This morning was book exchange day at my daughter’s nursery school. There isn’t a set day for this. It usually happens when we’ve come to the realisation that we’ve had the last book for a few weeks longer than is socially acceptable, we’ve lost it a couple of times, and now it is getting perilously close to being smeared with Weetabix and snot. So we put it back in its book bag and trundled off to nursery school to swap it for a new one.
As modern books go, I haven’t seen much in them that isn’t okay for my children to consume. The stories are interesting (the first few times at least – they get a bit much after the twentieth recital), the rhymes are fun, the characters are pretty easy to like. And the big plus – they are much more diverse and not at all offensive/sick/macabre.
In contrast, some of the older stories we have at home in my old Treasuries of children’s tales are pretty horrific. The Grimm fairy tales are well known for being, well, grim. But I have noticed a lot of other bad stuff in old stories that I don’t think I ever picked up on as a child, unless you count my completely irrational fear of wolves – I believed wolves would be hiding around most corners in the dark in my house, and I suspect Little Red Riding Hood had a lot to do with that.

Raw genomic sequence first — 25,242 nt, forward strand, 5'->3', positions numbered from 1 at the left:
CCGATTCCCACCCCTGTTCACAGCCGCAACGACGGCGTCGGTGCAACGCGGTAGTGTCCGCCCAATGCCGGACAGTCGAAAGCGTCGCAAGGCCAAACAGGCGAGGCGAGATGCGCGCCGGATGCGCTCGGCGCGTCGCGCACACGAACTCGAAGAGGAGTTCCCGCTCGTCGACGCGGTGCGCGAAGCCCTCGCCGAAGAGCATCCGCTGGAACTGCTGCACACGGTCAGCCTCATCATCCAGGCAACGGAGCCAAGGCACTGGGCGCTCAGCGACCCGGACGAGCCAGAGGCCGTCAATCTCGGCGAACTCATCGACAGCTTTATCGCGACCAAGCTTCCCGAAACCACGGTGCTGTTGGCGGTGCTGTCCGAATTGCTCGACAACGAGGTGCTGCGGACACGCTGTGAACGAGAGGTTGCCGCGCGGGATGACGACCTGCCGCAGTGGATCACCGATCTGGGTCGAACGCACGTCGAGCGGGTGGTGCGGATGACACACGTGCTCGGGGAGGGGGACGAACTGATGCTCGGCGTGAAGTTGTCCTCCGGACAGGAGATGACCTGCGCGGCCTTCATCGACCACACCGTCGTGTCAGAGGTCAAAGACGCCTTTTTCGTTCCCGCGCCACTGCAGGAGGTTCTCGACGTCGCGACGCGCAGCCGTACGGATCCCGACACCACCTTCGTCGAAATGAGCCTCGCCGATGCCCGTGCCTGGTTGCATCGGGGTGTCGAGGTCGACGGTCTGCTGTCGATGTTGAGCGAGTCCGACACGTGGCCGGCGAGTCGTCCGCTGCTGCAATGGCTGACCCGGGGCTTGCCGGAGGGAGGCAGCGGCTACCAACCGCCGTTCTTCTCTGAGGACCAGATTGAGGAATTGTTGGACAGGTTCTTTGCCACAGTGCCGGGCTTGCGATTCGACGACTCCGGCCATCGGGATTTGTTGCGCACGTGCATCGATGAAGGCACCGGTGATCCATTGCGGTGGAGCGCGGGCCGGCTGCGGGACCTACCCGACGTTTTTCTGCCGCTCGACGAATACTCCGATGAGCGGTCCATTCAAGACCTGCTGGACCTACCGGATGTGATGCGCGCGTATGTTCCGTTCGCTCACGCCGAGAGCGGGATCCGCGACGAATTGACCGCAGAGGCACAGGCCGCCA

I find myself heavily editing these stories when I read them to my children. Does anybody else do that?
I turn the wolves into mean dogs. Hansel and Gretel don’t really get sent into the forest by their parents, they just get lost one day. And they absolutely do not put the witch in the oven. The wolf in Three Little Pigs doesn’t get scolded in a pan of water, he just gets chased away. Beast doesn’t threaten to kill himself if Beauty doesn’t come back, and he doesn’t actually die at the end. He just lies down. Beast is also a handsome man on the inside, in my version, so he doesn’t turn into a massive hunk because Beauty loves him anyway. And my favourite story, The Selfish Giant, although it doesn’t need much editing, always ends with the Giant just falling asleep and not actually dying.
As well as the bad stuff, I’ve also noticed a lot of grim gender stereotyping. Most female characters are either in some sort of domestic role or are waiting to be married off to a Prince. So in my versions, I turn them turn into hugely successful and right-on feminists. Mrs Bear of Three Bears fame? She’s a business woman of course! And she made the porridge in between doing research for her thesis.
In some ways I wonder why I find myself changing the stories. I grew up with them and, apart from the wolf stuff, they didn’t harm me or affect my world view. But for some reason I can’t read the bad stuff to the children because they are so little and I don’t want to be reading about such horrific ends for the characters, or about parental rejection, obsession with beauty and repulsion at unattractiveness. Why would these be good things to put into children’s stories?
Perhaps it is our definition and understanding of childhood that has changed since the ‘long time ago’ when they were written. Now, we have stories about Gruffalos and clever mice, stories about children preparing for new siblings, and stories about toys coming to life. Surely these are better aren’t they? They may not be the classics but they’re fun, engaging and harmless. And hopefully one day they will become for our children’s children the stories they will refer to as classics.